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Low Tide

Today, as I approached my office, I saw that the tide was very low. It had been a morning of busy thoughts and doings—I had not given myself the chance to have my usual morning moments of solitude and getting my head together. And I had arrived early to work to “get things done.” There were emails to answer and calendars to fill and people to call and a book to keep working on and more…but my head was filled and not very together, and the tide was low. So I went for a low tide walk.

Around here, a low tide walk is a tricky business. It's not just an obvious choice to go straight to the water’s edge because there are barnacles to avoid crunching underfoot, and boggy sand where clams have made their homes. But for all that and more, it is a wonderful place to slow down and pick one’s way through the low tide landscape.

Usually a brisk walker, I took the opportunity to amble and see what there was to see. Which was a lot that is usually covered up by water, of course. Creatures lurked and darted in small tide pools as I clambered over the rocky shoreline left behind during the ice age glacier scrape. Instead of the blooming flow of sea anemones, their “flowers” were shut tight.

Seashells were begging my hands to pick them up, but alas, they had their creatures attached, so I couldn’t do that. And so many rocks, so little room in my pockets. But that was fine, because this was about observing and admiring, not harvesting or collecting.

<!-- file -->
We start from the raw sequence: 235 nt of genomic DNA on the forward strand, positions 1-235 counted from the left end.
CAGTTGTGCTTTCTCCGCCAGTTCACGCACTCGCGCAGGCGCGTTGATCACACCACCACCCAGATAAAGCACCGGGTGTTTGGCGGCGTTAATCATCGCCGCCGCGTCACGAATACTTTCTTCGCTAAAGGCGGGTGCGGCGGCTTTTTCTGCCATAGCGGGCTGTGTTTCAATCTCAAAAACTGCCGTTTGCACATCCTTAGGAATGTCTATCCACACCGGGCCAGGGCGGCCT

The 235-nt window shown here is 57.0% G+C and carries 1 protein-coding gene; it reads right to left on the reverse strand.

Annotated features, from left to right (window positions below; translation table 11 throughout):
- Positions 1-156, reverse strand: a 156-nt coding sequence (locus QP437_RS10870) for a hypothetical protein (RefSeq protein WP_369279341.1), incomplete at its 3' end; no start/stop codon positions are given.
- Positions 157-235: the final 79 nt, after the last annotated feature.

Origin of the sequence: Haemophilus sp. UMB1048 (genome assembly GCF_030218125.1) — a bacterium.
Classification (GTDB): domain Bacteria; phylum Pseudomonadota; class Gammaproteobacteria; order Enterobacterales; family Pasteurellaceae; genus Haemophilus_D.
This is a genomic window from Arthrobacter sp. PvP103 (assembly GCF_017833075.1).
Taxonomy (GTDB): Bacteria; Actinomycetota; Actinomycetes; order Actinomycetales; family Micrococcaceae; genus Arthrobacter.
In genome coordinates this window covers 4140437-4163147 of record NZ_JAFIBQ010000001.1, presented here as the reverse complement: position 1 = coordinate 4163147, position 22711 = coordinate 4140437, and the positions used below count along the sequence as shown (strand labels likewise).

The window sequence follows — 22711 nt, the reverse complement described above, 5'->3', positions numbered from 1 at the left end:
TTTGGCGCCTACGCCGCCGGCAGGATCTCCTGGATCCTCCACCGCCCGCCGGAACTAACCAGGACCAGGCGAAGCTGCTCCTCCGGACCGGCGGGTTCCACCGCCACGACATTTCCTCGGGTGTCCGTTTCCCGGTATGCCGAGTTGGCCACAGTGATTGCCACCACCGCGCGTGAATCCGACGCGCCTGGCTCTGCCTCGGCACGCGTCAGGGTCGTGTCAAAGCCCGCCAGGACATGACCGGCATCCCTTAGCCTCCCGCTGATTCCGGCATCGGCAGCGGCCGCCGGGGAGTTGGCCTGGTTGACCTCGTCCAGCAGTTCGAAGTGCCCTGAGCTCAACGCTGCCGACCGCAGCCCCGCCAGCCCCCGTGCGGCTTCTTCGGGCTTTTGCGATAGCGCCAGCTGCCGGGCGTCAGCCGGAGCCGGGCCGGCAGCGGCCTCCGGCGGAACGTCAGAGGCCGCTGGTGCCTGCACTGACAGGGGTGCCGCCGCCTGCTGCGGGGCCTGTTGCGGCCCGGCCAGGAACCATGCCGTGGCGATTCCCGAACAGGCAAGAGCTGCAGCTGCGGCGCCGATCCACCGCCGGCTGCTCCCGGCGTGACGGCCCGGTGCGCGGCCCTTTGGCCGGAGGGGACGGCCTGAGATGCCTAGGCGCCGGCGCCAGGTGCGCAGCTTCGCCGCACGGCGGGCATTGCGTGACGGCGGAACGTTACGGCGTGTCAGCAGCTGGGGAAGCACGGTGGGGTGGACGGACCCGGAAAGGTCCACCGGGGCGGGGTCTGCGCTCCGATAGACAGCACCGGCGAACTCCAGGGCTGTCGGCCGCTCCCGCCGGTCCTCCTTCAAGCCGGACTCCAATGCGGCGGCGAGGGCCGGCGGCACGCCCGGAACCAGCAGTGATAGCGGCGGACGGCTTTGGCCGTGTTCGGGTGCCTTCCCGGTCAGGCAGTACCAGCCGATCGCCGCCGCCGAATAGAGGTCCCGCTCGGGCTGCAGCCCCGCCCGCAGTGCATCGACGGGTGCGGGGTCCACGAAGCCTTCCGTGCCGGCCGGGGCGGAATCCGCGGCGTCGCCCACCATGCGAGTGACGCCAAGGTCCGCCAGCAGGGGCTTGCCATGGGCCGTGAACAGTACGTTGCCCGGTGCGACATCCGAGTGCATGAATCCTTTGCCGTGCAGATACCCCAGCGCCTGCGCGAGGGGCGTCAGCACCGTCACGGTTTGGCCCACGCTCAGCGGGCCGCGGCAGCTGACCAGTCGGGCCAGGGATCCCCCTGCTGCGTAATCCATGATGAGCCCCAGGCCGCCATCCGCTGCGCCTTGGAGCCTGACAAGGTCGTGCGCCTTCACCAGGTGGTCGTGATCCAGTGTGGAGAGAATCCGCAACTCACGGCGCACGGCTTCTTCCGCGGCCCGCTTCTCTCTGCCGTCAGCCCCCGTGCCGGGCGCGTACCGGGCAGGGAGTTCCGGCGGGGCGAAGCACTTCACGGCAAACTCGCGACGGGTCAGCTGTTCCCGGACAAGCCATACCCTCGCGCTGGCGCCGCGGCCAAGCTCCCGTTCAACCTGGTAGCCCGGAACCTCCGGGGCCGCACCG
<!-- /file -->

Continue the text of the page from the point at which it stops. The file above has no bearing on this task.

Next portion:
There are so many interesting life forms under the surface of our usually flooded lives—life forms we don't get to see because we don't have or don't make the time to go beneath the surface of everyday busyness: There are blossoming emotions or interesting thoughts or the sparkle of appreciation and gratitude or imaginative dreams.…

After the low tide ramble, I entered my office, and…

You thought I was going to say I got so much done, right? Well, maybe. I took a few more moments—ok, it was another hour—to sit in the big fluffy chair I usually invite my clients to sit in and meditated on the water’s surface, sparkling in the sun. There’s all kinds of life on the surface too.

I am so grateful I stopped to observe and enjoy all of it: the shallows and the deep, the covered and the exposed. Now to work I go….



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